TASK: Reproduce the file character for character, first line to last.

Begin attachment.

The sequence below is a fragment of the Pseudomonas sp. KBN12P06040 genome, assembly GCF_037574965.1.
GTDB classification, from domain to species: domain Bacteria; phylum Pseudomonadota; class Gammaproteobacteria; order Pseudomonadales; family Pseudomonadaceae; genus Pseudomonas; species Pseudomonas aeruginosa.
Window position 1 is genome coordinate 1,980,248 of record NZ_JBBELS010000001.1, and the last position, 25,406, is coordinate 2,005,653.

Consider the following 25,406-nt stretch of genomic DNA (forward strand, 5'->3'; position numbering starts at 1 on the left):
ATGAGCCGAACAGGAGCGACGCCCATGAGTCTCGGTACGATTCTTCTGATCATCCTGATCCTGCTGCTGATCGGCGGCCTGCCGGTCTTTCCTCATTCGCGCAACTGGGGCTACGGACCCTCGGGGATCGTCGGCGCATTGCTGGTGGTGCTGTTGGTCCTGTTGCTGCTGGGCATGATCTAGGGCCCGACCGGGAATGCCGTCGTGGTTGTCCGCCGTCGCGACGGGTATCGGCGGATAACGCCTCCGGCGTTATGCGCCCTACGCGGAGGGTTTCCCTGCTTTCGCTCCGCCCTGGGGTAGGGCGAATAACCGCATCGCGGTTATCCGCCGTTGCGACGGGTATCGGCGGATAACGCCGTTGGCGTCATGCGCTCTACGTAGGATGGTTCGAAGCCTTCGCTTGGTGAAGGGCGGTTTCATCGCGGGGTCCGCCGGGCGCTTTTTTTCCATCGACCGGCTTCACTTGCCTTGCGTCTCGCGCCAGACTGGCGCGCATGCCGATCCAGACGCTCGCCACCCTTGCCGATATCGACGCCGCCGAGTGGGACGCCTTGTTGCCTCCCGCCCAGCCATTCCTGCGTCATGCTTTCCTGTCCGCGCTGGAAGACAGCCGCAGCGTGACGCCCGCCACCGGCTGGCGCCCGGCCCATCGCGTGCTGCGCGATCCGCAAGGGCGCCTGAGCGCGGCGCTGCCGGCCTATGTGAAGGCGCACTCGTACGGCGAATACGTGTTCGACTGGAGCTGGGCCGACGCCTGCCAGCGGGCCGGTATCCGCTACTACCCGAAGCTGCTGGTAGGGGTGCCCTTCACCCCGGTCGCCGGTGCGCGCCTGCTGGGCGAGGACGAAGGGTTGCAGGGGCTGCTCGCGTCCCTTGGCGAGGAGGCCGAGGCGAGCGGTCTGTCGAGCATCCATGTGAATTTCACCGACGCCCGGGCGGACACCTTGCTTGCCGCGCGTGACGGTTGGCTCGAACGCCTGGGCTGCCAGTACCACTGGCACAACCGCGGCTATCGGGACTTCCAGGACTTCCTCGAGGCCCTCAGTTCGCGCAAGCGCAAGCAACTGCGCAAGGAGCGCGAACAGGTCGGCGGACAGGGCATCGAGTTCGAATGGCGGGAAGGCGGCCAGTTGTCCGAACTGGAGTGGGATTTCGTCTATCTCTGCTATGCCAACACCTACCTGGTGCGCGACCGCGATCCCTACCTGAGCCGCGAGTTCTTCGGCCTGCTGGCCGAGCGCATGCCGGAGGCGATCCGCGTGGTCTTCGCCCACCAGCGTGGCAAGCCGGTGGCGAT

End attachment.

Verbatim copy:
The sequence below is a fragment of the Pseudomonas sp. KBN12P06040 genome, assembly GCF_037574965.1.
GTDB classification, from domain to species: domain Bacteria; phylum Pseudomonadota; class Gammaproteobacteria; order Pseudomonadales; family Pseudomonadaceae; genus Pseudomonas; species Pseudomonas aeruginosa.
Window position 1 is genome coordinate 1,980,248 of record NZ_JBBELS010000001.1, and the last position, 25,406, is coordinate 2,005,653.

Consider the following 25,406-nt stretch of genomic DNA (forward strand, 5'->3'; position numbering starts at 1 on the left):
ATGAGCCGAACAGGAGCGACGCCCATGAGTCTCGGTACGATTCTTCTGATCATCCTGATCCTGCTGCTGATCGGCGGCCTGCCGGTCTTTCCTCATTCGCGCAACTGGGGCTACGGACCCTCGGGGATCGTCGGCGCATTGCTGGTGGTGCTGTTGGTCCTGTTGCTGCTGGGCATGATCTAGGGCCCGACCGGGAATGCCGTCGTGGTTGTCCGCCGTCGCGACGGGTATCGGCGGATAACGCCTCCGGCGTTATGCGCCCTACGCGGAGGGTTTCCCTGCTTTCGCTCCGCCCTGGGGTAGGGCGAATAACCGCATCGCGGTTATCCGCCGTTGCGACGGGTATCGGCGGATAACGCCGTTGGCGTCATGCGCTCTACGTAGGATGGTTCGAAGCCTTCGCTTGGTGAAGGGCGGTTTCATCGCGGGGTCCGCCGGGCGCTTTTTTTCCATCGACCGGCTTCACTTGCCTTGCGTCTCGCGCCAGACTGGCGCGCATGCCGATCCAGACGCTCGCCACCCTTGCCGATATCGACGCCGCCGAGTGGGACGCCTTGTTGCCTCCCGCCCAGCCATTCCTGCGTCATGCTTTCCTGTCCGCGCTGGAAGACAGCCGCAGCGTGACGCCCGCCACCGGCTGGCGCCCGGCCCATCGCGTGCTGCGCGATCCGCAAGGGCGCCTGAGCGCGGCGCTGCCGGCCTATGTGAAGGCGCACTCGTACGGCGAATACGTGTTCGACTGGAGCTGGGCCGACGCCTGCCAGCGGGCCGGTATCCGCTACTACCCGAAGCTGCTGGTAGGGGTGCCCTTCACCCCGGTCGCCGGTGCGCGCCTGCTGGGCGAGGACGAAGGGTTGCAGGGGCTGCTCGCGTCCCTTGGCGAGGAGGCCGAGGCGAGCGGTCTGTCGAGCATCCATGTGAATTTCACCGACGCCCGGGCGGACACCTTGCTTGCCGCGCGTGACGGTTGGCTCGAACGCCTGGGCTGCCAGTACCACTGGCACAACCGCGGCTATCGGGACTTCCAGGACTTCCTCGAGGCCCTCAGTTCGCGCAAGCGCAAGCAACTGCGCAAGGAGCGCGAACAGGTCGGCGGACAGGGCATCGAGTTCGAATGGCGGGAAGGCGGCCAGTTGTCCGAACTGGAGTGGGATTTCGTCTATCTCTGCTATGCCAACACCTACCTGGTGCGCGACCGCGATCCCTACCTGAGCCGCGAGTTCTTCGGCCTGCTGGCCGAGCGCATGCCGGAGGCGATCCGCGTGGTCTTCGCCCACCAGCGTGGCAAGCCGGTGGCGAT